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Access to Care // Publications

Bernstein MT, Walker JR, Chhibba T, Ivekovic M, Singh H, Targownik LE, Bernstein CN. Health care services in IBD: Factors associated with service utilization and preferences for service options for routine and urgent care. Inflammatory Bowel Diseases 2017; 23(9): 1461-1469.

 

We aimed to explore factors associated with health service utilization and preference for services, including alternatives to attending the emergency department when experiencing mild to moderate or severe symptoms. A total of 1143 persons (46% response rate) aged 18 to 65 years in the University of Manitoba IBD Research Registry participated in the survey. Although 61% had a gastroenterologist, when experiencing active symptoms, only 29% felt they could call their gastroenterologist for an urgent appointment, and 42% could call their gastroenterologist for telephone advice. 9% of the respondents visited the Emergency Department in the previous year. If having severe symptoms, 48% said that they would attend the Emergency Department. Visits to the Emergency Department were related to higher bowel symptom severity and high health anxiety. When experiencing severe symptoms, women, persons with Crohn's disease (versus persons with ulcerative colitis) and those with high health anxiety, indicated that they would be more likely to use the Emergency Department. Considering services which could be available in the future respondents indicated that if acutely symptomatic they would be very likely or likely to use the following services: phone contact with IBD nurse (77%), phone contact with a gastroenterologist (75%), and going to a walk-in gastroenterology clinic (71%). We concluded that persons with IBD are receptive to options other than the Emergency Department when experiencing IBD symptoms; however, attending the Emergency Department remains a prominent choice. Improved access to specialized care may improve timeliness of care and reduce Emergency Department attendance. Future research should include the impact of health anxiety on health care utilization.

Schoenfeld R, Nguyen G, Bernstein CN. Integrated Care Models:Optimizing Adult Ambulatory Care in Inflammatory Bowel Disease. Journal of Canadian Association of Gastroenterology 2018; in press.

 

The purpose of this article was to review the literature on outpatient care models used to treat adults with IBD, and to gain insight on how to improve quality of care and reduce costs. A comprehensive review of recent literature on PubMed, Scopus, and Google Scholar databases about care models used to treat IBD was performed. Studies showed that an integrated care model decreases hospital admissions, IBD-related surgeries, and comorbidities of IBD, ultimately decreasing direct and indirect costs of IBD compared to a more traditional patient-physician model.  A gastroenterologist-led multidisciplinary team, involving comprehensive care by IBD nurses, a surgeon, psychologist, dietician, pharmacist, and other members as needed is recommended. We concluded that a holistic approach to IBD care delivered by a multidisciplinary team, with structured monitoring, active follow-up, patient education, and prompt access to care improves outcomes for IBD patients. More research is needed on the cost-effectiveness of integrated care models to demonstrate long-term value and secure funding for implementation.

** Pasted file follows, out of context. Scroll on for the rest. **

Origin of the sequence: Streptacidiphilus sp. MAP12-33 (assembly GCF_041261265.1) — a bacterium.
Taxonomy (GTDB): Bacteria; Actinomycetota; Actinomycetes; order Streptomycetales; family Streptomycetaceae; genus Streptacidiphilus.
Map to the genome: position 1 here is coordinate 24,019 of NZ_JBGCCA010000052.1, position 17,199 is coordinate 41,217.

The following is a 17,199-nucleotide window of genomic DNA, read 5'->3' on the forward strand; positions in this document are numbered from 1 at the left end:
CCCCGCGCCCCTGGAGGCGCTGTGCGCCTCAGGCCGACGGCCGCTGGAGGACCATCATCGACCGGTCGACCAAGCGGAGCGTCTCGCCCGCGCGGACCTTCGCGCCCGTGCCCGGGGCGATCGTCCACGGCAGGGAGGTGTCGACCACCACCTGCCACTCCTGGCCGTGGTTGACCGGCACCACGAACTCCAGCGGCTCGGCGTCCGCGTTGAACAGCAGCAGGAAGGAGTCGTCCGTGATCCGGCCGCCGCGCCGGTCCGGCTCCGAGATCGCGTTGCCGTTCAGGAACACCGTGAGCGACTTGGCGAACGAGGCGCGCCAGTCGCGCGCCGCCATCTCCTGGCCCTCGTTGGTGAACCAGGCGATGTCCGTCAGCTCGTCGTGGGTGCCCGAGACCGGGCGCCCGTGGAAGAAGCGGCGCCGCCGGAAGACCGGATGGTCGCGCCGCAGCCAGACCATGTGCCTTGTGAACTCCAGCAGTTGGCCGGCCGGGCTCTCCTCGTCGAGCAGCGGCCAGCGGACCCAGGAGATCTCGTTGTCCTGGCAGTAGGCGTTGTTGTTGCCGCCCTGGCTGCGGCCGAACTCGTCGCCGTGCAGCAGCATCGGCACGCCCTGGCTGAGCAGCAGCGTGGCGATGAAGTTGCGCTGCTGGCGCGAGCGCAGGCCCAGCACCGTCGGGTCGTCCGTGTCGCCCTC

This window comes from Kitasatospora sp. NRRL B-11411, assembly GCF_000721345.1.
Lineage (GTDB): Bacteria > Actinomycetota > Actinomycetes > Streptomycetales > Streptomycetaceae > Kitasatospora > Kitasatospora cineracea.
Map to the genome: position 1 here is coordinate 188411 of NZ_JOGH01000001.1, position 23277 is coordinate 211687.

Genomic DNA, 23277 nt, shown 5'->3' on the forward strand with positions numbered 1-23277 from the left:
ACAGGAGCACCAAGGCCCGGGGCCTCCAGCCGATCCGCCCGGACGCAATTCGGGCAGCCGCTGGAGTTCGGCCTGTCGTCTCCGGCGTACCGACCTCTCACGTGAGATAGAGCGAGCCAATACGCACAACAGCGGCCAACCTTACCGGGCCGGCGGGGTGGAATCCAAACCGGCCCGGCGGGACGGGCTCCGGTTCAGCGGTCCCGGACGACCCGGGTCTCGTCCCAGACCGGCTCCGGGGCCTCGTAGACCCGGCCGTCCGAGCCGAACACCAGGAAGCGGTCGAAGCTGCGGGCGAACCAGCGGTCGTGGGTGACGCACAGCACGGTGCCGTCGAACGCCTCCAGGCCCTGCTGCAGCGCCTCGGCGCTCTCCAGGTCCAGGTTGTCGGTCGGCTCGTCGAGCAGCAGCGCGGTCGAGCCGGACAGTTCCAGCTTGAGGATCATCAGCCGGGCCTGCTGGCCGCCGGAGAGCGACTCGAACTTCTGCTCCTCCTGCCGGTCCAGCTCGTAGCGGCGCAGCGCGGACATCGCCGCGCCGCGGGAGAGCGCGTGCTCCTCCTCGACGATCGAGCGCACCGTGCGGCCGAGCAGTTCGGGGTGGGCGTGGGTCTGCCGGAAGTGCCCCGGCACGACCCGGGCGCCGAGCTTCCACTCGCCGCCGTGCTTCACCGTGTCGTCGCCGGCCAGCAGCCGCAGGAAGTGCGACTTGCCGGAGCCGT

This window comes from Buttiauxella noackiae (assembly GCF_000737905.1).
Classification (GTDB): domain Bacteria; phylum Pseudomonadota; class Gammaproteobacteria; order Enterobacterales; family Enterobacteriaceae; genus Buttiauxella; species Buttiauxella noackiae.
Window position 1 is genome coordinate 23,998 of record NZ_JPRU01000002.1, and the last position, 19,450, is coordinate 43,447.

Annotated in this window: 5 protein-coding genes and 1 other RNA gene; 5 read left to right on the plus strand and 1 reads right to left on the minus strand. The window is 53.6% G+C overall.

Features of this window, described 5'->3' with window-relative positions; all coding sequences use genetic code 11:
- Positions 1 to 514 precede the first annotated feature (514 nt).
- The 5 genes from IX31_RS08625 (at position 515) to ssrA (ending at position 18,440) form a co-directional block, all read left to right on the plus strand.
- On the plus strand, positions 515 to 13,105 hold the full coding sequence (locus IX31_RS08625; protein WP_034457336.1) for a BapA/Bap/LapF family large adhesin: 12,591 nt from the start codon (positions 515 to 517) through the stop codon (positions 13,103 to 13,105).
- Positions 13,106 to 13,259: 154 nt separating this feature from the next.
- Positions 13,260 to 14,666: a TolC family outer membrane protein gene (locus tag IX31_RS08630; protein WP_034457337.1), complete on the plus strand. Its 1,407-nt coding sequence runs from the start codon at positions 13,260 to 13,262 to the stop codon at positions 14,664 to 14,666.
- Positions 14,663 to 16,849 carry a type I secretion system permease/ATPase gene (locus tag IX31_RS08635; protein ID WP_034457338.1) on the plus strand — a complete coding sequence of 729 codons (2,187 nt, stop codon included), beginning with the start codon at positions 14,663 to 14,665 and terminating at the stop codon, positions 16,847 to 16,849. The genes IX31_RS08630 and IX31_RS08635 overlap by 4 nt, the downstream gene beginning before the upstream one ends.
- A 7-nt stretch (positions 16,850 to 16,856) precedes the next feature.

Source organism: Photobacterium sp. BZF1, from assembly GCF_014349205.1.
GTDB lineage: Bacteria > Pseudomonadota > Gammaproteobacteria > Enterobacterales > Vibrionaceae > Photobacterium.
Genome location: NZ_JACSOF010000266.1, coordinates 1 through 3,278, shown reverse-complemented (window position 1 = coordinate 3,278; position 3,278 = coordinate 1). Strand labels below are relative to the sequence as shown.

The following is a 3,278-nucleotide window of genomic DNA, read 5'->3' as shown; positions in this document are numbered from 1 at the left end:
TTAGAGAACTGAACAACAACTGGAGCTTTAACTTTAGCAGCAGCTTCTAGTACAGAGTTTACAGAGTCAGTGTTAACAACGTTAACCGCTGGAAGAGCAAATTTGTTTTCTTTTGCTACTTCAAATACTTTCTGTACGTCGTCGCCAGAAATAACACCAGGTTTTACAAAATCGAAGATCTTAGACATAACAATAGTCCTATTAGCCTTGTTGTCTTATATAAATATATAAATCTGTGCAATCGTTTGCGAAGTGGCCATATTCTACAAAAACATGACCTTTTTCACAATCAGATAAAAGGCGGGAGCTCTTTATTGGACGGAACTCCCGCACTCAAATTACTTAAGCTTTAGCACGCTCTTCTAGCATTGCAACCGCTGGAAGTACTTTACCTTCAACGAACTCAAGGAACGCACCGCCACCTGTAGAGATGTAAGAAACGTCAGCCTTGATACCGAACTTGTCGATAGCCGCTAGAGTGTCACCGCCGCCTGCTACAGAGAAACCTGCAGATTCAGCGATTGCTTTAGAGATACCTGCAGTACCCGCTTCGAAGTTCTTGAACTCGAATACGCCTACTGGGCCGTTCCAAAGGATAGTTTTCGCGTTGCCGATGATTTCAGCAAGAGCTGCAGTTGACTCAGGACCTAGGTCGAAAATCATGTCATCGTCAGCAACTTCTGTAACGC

Bernstein CN, Nugent Z, Targownik LE, Singh H, Snider C, Witt J. The cost of use of the Emergency Department by persons with inflammatory bowel disease living in a Canadian health region: A retrospective population based study. Journal of the Canadian Association of Gastroenterology 2019; in press.

 

We aimed to determine the costs of Emergency Department attendance by persons with inflammatory bowel disease not admitted to hospital from the Emergency Department. This was a population-based administrative database study linking the University of Manitoba IBD Epidemiology Database with the Winnipeg Regional Health Authority (WRHA) Emergency Department Information Service database.  We identified persons with IBD who presented to the Emergency Department and were not admitted between January 1, 2009 and March 31, 2012. We then applied costs in Canadian dollars for these visits including an average ED visit cost plus 26% for overhead (total=$508), an average estimated cost of laboratory investigations ($50), and costs for each of radiographic imaging, lower endoscopy, and consultation with an internist/gastroenterologist or a surgeon. We tallied the costs of each unique Emergency Department presentation. We determined average costs for visits associated with specific consultations or investigations.1682 persons with IBD (4853 individual visits) attended the Emergency Department and did not get hospitalized. The average cost per Emergency Department visit by a person with IBD who did not get hospitalized was $650. This resulted in a total expenditure of $3,152,227on these persons for their Emergency Department attendance or $969,916 per year. The visits with the highest mean costs were those associated with an abdominal CT scan ($979), those associated with surgical consultation ($1019) and those associated with an internist/gastroenterologist consultation ($942). Better strategies for management of acute issues for persons with IBD that can reduce the use of an Emergency Department are needed and can be considerably cost saving.